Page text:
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care plan, case study, complexity science, nursing homes



  1. Colon-Emeric, Cathleen S.
  2. Lekan-Rutledge, Deborah
  3. Utley-Smith, Queen
  4. Ammarell, Natalie
  5. Bailey, Donald
  6. Piven, Mary L.
  7. Corazzini, Kirsten
  8. Anderson, Ruth A.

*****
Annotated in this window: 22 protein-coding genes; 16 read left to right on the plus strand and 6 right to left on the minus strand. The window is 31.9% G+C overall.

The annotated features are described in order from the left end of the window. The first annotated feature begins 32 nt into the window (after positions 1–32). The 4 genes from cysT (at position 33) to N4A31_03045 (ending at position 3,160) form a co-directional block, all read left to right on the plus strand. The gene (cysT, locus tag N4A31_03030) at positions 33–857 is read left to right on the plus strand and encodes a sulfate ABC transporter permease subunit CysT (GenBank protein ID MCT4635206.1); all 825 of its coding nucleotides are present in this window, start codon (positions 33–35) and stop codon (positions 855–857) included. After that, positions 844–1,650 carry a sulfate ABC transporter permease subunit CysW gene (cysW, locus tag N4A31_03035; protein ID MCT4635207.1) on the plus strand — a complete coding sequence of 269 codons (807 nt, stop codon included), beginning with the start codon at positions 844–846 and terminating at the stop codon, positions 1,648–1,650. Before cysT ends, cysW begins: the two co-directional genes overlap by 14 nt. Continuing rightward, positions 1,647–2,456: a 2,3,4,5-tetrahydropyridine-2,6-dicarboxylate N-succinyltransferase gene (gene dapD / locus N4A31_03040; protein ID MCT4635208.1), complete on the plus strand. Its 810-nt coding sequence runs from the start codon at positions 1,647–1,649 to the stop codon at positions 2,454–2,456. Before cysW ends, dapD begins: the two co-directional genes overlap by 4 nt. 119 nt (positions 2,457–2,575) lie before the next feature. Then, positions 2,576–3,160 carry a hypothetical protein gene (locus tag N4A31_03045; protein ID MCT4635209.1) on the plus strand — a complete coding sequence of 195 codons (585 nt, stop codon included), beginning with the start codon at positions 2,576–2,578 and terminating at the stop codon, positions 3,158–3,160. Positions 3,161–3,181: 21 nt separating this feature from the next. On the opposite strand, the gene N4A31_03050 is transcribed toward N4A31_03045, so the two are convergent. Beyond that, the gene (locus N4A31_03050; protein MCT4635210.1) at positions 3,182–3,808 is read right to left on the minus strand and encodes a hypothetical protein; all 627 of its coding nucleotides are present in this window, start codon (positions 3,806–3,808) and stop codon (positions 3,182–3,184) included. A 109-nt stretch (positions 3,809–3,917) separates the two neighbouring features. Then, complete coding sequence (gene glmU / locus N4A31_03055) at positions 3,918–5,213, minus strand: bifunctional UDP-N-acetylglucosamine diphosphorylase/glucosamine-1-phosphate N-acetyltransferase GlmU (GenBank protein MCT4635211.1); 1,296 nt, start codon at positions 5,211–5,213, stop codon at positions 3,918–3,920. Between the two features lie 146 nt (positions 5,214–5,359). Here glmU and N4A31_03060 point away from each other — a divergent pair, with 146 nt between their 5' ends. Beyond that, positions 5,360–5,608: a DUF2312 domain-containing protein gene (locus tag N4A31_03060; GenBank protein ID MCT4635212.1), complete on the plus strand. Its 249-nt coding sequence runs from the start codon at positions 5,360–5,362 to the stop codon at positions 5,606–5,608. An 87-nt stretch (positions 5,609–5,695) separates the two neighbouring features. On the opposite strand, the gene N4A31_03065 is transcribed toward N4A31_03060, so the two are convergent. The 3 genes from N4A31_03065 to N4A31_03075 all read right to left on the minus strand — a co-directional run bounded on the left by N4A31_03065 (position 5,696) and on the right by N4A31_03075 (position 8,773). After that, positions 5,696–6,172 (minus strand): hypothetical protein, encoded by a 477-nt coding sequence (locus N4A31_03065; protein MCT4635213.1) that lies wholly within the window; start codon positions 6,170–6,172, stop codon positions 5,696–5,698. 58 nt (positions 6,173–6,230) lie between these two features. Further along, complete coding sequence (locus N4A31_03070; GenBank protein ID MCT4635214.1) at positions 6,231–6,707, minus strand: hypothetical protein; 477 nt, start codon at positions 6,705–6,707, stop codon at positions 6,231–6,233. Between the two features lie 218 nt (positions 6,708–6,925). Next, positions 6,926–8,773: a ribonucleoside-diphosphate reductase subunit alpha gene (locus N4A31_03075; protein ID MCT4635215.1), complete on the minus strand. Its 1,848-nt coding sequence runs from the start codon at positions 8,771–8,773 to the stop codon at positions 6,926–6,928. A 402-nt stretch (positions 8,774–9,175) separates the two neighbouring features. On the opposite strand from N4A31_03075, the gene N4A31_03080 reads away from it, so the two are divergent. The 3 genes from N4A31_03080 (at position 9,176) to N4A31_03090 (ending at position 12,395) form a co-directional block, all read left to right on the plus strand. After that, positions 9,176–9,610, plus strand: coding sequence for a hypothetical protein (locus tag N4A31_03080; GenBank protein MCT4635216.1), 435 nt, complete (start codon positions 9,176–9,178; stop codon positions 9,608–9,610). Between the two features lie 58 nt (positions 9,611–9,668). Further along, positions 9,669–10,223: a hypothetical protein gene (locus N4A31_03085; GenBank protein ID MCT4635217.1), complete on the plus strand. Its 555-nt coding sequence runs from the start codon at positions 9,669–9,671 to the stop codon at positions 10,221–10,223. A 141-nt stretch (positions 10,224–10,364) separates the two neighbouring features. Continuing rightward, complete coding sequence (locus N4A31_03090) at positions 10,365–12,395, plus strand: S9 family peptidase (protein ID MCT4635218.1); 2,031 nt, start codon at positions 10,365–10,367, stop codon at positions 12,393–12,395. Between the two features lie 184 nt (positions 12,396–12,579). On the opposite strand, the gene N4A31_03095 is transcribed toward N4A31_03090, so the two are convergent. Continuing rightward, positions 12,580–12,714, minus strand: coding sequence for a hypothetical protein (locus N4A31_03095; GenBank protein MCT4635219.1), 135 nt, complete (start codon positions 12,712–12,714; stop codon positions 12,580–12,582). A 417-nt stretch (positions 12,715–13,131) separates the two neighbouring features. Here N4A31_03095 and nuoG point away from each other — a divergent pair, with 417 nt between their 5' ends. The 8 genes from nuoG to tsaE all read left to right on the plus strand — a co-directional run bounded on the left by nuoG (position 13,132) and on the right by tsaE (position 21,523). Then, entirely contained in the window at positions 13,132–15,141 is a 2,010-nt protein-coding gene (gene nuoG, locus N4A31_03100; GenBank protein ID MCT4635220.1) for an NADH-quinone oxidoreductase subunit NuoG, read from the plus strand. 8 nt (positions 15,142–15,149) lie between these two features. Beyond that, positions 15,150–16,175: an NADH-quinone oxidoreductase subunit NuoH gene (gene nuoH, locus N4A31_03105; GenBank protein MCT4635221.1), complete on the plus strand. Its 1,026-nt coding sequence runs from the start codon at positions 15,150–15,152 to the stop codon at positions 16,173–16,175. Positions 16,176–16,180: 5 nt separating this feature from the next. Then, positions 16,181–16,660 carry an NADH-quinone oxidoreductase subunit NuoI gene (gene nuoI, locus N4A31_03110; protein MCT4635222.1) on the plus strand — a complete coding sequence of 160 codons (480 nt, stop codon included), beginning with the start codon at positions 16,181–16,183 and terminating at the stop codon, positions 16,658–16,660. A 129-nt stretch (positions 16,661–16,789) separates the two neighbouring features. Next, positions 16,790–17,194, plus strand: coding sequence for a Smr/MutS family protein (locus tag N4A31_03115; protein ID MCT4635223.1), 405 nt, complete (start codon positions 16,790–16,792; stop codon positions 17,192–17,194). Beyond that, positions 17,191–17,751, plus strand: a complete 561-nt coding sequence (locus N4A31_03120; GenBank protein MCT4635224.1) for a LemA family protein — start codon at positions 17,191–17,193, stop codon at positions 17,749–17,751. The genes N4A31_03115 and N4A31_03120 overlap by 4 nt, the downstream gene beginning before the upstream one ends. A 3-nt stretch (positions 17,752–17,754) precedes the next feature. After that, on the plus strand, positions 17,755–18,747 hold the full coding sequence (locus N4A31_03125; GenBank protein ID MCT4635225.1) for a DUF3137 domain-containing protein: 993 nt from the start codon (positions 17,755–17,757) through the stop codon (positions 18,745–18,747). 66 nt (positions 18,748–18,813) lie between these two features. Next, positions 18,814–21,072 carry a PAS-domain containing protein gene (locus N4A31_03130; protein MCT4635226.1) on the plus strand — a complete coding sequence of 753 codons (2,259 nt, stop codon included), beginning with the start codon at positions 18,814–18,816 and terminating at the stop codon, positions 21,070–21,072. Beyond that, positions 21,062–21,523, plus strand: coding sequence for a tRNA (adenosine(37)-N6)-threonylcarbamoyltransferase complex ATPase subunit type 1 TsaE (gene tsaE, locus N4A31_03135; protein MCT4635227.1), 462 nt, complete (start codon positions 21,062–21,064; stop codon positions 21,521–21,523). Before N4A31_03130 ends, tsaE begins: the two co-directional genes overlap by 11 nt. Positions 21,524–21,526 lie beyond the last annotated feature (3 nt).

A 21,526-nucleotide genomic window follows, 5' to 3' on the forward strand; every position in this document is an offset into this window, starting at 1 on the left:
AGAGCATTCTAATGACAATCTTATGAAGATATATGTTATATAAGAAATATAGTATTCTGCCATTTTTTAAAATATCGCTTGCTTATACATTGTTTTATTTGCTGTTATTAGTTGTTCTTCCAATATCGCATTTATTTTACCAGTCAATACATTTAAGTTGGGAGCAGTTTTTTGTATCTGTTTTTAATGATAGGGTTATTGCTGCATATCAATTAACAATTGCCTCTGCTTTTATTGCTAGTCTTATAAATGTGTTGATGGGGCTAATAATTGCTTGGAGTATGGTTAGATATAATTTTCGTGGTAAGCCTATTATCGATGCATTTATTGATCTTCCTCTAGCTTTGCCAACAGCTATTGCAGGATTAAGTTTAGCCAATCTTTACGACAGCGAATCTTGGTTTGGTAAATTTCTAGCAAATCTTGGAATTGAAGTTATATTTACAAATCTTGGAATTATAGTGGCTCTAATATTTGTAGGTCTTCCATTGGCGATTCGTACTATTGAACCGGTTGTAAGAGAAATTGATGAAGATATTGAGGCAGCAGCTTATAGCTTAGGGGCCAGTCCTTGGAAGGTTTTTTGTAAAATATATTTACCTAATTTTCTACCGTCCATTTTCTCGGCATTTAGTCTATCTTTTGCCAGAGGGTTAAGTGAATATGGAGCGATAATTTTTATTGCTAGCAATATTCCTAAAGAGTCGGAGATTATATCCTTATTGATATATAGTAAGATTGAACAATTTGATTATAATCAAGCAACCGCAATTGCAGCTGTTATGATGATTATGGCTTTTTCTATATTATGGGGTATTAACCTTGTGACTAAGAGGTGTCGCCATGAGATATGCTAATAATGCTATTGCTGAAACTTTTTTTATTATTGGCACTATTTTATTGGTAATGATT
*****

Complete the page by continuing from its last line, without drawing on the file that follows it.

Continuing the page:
Abstract: We describe how connections among nursing home staff impact the care planning process using a complexity science framework. We completed six-month case studies of four nursing homes. Field observations (n = 274), shadowing encounters (n = 69), and in-depth interviews (n = 122) of 390 staff at all levels were conducted. Qualitative analysis produced a conceptual/thematic description and complexity science concepts were used to produce conceptual insights. We observed that greater levels of staff connection were associated with higher care plan specificity and innovation. Connection of the frontline nursing staff was crucial for (1) implementation of the formal care plan and (2) spontaneous informal care planning responsive to changing resident needs. Although regulations could theoretically improve cognitive diversity and information flow in care planning, we observed instances of regulatory oversight resulting in less specific care plans and abandonment of an effective care planning process. Interventions which improve staff connectedness may improve resident outcomes.